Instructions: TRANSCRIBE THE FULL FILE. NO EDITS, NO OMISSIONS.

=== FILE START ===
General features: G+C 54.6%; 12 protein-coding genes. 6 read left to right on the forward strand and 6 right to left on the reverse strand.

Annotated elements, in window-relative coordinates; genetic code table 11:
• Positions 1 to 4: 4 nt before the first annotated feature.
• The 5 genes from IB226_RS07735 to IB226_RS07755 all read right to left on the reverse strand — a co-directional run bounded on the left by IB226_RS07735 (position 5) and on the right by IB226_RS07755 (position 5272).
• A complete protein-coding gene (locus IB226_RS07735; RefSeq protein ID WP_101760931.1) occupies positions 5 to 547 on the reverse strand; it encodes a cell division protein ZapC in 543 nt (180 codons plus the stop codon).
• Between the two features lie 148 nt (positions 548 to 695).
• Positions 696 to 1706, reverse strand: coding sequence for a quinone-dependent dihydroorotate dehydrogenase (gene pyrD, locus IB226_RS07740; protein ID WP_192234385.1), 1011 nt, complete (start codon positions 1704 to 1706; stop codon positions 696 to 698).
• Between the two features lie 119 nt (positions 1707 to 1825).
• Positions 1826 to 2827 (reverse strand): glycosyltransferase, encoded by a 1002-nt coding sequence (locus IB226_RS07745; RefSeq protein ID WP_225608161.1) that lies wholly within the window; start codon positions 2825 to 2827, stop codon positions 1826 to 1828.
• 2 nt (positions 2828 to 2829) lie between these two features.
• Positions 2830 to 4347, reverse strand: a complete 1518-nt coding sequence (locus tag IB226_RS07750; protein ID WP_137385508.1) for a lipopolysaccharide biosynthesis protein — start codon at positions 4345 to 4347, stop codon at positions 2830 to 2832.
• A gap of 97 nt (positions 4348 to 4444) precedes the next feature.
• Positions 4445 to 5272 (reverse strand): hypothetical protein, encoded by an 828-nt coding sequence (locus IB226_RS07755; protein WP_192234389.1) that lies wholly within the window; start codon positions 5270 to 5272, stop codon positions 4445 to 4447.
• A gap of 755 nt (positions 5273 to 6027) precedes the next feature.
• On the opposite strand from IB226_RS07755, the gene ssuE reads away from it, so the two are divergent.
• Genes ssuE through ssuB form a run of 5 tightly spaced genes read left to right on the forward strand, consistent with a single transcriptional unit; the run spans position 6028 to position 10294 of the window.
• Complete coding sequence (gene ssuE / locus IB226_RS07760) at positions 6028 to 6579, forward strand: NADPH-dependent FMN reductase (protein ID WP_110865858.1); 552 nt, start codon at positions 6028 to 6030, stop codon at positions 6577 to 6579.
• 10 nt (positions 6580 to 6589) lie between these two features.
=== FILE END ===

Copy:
General features: G+C 54.6%; 12 protein-coding genes. 6 read left to right on the forward strand and 6 right to left on the reverse strand.

Annotated elements, in window-relative coordinates; genetic code table 11:
• Positions 1 to 4: 4 nt before the first annotated feature.
• The 5 genes from IB226_RS07735 to IB226_RS07755 all read right to left on the reverse strand — a co-directional run bounded on the left by IB226_RS07735 (position 5) and on the right by IB226_RS07755 (position 5272).
• A complete protein-coding gene (locus IB226_RS07735; RefSeq protein ID WP_101760931.1) occupies positions 5 to 547 on the reverse strand; it encodes a cell division protein ZapC in 543 nt (180 codons plus the stop codon).
• Between the two features lie 148 nt (positions 548 to 695).
• Positions 696 to 1706, reverse strand: coding sequence for a quinone-dependent dihydroorotate dehydrogenase (gene pyrD, locus IB226_RS07740; protein ID WP_192234385.1), 1011 nt, complete (start codon positions 1704 to 1706; stop codon positions 696 to 698).
• Between the two features lie 119 nt (positions 1707 to 1825).
• Positions 1826 to 2827 (reverse strand): glycosyltransferase, encoded by a 1002-nt coding sequence (locus IB226_RS07745; RefSeq protein ID WP_225608161.1) that lies wholly within the window; start codon positions 2825 to 2827, stop codon positions 1826 to 1828.
• 2 nt (positions 2828 to 2829) lie between these two features.
• Positions 2830 to 4347, reverse strand: a complete 1518-nt coding sequence (locus tag IB226_RS07750; protein ID WP_137385508.1) for a lipopolysaccharide biosynthesis protein — start codon at positions 4345 to 4347, stop codon at positions 2830 to 2832.
• A gap of 97 nt (positions 4348 to 4444) precedes the next feature.
• Positions 4445 to 5272 (reverse strand): hypothetical protein, encoded by an 828-nt coding sequence (locus IB226_RS07755; protein WP_192234389.1) that lies wholly within the window; start codon positions 5270 to 5272, stop codon positions 4445 to 4447.
• A gap of 755 nt (positions 5273 to 6027) precedes the next feature.
• On the opposite strand from IB226_RS07755, the gene ssuE reads away from it, so the two are divergent.
• Genes ssuE through ssuB form a run of 5 tightly spaced genes read left to right on the forward strand, consistent with a single transcriptional unit; the run spans position 6028 to position 10294 of the window.
• Complete coding sequence (gene ssuE / locus IB226_RS07760) at positions 6028 to 6579, forward strand: NADPH-dependent FMN reductase (protein ID WP_110865858.1); 552 nt, start codon at positions 6028 to 6030, stop codon at positions 6577 to 6579.
• 10 nt (positions 6580 to 6589) lie between these two features.